Ambersham Common

Eager to find myself a Dartford Warbler or Redpoll after failing at Old Lodge, I had a look through the The Sussex Bird Report 2018 for other potential breeding sites. Lavington Common was mentioned for Darftord Warbler, but I visited there last week and wasn't succesful, although it was windy. Ambersham Common was mentioned for Redpoll. I had seen this place mentioned occasionally on bird reports, so checked it out on the map and it looked interesting, particular as it was a bit out of the way and not an SWT or NT site, meaning it might be less busy. After searching SOS and seeing mixed reviews, I decided to give it a go anyway. It turned out to be an excellent trip on a warm summer evening. When I arrived it was pleasing to see just a single car parked and not many more about. Stonechats were perched up here and there and a new Linnet family were chattering in a tree. I walked a bit further and a Woodlark sang briefly. Fantastic! The trip was worth it just for that sound. I carried on and heard a Nightjar sing momentarily, a surprise to hear at 5pm, it being a nocturnal species. A little further along, a Whitethroat-type song burst out from the heath to my left, although it was perhaps much clearer, deliberate and a bit louder than Whitethroat. I immediately thought it was a Dartford Warbler, and as I repositioned myself for better views it flew up into a tree. From the initial glimpse I got of its plumage colours I thought it might be a Redstart. However, I soon got good enough views to confirm it as a Dartford Warbler. What a wonderful trip I was having already and I'd only been here half an hour. I moved on and heard at least 3 Willow Warblers around this area. Heading away still through some mixed woodland, I inadvertently stumbled across a Spotted Flycatcher, having set my bins up to a Robin that had perched up in the distance. On the loop back across the common, 2 Hobbies came over noisly, with one coming tumbling down low into the scrub, perhaps chasing a dragonfly. Finally, as I stood chatting to Josh, who was arrving for the Nightjars as I was leaving, a Tree Pipit started to sing, and I'm pretty sure there was more than one. I left Josh to what I'm sure was a great evening birdwatching. My trip to Ambersham Common was certainly memorable.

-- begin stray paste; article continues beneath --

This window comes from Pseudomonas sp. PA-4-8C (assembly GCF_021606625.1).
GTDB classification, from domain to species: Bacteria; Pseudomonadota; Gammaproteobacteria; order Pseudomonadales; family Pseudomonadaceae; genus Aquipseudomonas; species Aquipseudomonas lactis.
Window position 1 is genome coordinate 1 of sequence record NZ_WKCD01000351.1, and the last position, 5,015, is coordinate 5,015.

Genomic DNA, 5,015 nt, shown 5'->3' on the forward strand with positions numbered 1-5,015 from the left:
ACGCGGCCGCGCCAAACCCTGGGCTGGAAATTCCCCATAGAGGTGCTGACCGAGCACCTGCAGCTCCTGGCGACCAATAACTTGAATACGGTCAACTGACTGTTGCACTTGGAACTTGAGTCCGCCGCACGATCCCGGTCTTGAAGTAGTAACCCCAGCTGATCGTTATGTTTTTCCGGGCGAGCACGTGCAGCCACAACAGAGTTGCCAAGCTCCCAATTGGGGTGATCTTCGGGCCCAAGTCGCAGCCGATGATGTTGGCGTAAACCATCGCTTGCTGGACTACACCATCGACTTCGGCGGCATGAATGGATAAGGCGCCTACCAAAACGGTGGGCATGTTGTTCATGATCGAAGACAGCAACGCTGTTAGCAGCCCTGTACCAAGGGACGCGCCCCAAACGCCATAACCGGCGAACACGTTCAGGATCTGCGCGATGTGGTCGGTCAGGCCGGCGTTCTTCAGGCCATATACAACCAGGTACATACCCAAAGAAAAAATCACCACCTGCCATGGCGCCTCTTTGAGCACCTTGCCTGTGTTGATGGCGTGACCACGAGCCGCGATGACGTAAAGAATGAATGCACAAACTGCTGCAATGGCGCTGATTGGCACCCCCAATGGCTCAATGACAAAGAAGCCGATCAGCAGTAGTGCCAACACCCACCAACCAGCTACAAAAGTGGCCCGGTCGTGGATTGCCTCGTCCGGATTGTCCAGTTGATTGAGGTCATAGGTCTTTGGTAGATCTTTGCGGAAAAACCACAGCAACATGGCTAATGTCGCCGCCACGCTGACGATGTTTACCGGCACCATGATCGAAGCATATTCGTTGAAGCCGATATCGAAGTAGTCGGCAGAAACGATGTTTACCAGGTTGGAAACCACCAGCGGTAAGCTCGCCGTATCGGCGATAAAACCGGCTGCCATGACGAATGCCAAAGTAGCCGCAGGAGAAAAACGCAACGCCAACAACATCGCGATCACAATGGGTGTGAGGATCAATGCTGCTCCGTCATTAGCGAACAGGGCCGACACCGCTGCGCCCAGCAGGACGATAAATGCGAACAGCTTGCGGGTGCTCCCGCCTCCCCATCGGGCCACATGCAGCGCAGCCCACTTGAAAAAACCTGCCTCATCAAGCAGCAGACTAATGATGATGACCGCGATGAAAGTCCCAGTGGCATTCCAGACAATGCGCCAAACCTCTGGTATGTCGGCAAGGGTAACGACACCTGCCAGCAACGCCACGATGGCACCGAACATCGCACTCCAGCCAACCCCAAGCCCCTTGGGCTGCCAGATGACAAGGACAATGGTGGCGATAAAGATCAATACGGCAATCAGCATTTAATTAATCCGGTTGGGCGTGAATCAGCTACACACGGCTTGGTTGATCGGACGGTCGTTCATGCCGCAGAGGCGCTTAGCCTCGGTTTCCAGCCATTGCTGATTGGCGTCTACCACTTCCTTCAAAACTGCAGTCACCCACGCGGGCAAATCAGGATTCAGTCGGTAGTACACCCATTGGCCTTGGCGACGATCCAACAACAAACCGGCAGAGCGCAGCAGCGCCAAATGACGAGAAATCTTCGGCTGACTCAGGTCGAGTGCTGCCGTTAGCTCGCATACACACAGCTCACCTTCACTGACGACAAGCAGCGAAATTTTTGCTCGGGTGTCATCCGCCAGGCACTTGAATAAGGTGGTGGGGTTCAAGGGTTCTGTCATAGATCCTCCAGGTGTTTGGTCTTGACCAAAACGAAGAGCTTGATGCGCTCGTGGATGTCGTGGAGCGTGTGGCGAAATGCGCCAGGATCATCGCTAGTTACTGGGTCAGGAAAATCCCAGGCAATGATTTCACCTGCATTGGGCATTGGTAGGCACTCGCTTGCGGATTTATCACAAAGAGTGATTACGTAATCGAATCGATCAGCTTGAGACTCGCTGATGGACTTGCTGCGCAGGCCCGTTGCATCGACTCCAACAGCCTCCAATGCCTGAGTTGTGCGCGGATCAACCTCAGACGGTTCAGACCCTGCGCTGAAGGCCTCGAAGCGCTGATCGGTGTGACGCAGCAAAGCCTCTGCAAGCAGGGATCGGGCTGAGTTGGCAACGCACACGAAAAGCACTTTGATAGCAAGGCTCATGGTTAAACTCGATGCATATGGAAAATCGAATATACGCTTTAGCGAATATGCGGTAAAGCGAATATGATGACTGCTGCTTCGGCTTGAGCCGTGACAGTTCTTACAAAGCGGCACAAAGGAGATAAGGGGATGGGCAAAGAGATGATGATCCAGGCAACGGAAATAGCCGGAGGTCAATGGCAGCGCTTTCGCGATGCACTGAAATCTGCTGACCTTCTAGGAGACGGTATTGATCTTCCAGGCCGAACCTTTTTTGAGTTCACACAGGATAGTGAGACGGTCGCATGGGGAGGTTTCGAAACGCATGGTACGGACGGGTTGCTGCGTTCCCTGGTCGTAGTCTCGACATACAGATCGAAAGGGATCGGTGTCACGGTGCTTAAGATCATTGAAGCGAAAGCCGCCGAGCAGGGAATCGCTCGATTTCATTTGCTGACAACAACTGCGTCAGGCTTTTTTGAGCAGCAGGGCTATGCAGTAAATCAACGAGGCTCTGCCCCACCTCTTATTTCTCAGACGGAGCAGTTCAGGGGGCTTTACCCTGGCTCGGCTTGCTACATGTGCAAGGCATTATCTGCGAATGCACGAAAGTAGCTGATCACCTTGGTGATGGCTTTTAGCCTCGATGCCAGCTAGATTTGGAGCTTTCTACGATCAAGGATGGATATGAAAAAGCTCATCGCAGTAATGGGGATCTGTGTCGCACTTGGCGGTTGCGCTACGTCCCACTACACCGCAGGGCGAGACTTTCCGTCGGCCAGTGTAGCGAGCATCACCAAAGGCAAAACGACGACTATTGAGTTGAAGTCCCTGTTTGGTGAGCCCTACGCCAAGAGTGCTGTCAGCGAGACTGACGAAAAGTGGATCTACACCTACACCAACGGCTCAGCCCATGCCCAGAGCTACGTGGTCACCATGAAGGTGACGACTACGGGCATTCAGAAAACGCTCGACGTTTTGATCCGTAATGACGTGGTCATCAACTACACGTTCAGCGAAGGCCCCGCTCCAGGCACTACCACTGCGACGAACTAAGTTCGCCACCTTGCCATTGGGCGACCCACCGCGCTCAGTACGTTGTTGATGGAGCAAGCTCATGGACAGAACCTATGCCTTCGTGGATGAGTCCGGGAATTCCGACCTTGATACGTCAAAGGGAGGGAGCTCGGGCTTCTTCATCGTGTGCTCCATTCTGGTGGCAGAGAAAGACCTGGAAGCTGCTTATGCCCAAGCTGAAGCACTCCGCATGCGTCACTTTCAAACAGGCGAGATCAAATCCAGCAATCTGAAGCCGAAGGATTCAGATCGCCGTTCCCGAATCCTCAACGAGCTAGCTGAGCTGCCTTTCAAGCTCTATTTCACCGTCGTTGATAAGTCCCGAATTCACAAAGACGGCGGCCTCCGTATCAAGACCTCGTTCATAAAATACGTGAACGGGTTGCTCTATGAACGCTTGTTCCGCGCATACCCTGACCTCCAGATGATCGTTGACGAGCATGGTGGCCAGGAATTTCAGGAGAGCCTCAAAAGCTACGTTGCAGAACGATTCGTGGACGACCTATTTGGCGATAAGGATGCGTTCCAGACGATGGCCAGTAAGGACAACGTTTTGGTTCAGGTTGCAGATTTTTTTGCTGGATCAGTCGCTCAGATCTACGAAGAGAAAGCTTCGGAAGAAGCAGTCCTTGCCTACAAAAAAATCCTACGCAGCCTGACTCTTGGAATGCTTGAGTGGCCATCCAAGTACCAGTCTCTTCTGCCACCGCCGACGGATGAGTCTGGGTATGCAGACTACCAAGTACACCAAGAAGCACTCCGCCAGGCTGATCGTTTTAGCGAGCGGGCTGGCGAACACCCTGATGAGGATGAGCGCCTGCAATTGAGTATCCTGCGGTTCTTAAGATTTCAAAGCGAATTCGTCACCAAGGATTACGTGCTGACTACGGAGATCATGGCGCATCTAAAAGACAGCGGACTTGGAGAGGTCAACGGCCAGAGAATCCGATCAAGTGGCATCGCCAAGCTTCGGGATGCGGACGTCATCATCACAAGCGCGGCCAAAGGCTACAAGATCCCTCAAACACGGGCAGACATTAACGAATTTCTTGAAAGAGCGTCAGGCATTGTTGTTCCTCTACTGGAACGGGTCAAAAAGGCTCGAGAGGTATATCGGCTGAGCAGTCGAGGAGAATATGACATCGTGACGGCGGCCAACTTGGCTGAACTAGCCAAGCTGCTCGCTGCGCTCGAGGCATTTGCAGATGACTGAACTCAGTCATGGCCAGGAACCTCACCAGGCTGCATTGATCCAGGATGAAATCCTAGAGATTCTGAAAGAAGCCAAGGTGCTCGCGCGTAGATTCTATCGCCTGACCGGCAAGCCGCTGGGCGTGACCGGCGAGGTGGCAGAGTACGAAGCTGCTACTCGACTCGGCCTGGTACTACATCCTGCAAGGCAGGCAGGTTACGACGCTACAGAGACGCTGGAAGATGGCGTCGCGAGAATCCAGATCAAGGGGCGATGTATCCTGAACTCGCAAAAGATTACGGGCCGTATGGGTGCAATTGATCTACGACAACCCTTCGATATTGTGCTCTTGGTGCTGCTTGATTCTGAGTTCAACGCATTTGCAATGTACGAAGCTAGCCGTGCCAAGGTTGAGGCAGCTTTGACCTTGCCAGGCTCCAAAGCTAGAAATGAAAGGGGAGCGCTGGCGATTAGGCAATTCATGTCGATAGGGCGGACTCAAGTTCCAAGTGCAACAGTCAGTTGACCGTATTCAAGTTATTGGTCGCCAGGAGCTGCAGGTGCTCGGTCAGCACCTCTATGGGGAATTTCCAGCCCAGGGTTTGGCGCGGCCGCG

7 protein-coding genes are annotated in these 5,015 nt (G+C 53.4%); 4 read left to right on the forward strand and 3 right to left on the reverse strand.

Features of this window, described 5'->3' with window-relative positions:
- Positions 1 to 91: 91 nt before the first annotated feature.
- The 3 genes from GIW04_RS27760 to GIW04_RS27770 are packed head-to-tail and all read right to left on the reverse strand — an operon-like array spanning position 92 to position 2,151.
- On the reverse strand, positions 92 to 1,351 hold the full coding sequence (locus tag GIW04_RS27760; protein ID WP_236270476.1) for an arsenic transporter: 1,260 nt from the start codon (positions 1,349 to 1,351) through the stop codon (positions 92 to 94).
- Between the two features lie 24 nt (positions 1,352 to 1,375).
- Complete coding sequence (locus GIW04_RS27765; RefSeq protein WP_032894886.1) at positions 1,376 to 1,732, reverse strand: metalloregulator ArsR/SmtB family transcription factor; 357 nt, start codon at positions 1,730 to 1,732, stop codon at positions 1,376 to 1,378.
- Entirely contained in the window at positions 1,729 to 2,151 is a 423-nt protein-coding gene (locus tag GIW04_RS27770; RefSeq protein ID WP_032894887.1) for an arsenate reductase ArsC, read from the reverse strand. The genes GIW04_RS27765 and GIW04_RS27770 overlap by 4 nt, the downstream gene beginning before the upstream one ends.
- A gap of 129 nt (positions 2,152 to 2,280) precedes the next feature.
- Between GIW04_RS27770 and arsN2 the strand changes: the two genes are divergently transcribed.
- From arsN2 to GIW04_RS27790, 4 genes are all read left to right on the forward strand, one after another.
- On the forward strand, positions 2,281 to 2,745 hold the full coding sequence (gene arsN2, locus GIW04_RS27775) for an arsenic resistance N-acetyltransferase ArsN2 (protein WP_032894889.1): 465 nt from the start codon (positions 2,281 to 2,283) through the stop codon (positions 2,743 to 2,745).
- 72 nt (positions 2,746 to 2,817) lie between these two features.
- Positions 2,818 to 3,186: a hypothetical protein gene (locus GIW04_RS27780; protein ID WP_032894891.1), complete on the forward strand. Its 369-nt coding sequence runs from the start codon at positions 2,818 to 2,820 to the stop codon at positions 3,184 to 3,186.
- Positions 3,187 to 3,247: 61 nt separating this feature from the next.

Dartford Warbler

Spotted Flycatcher



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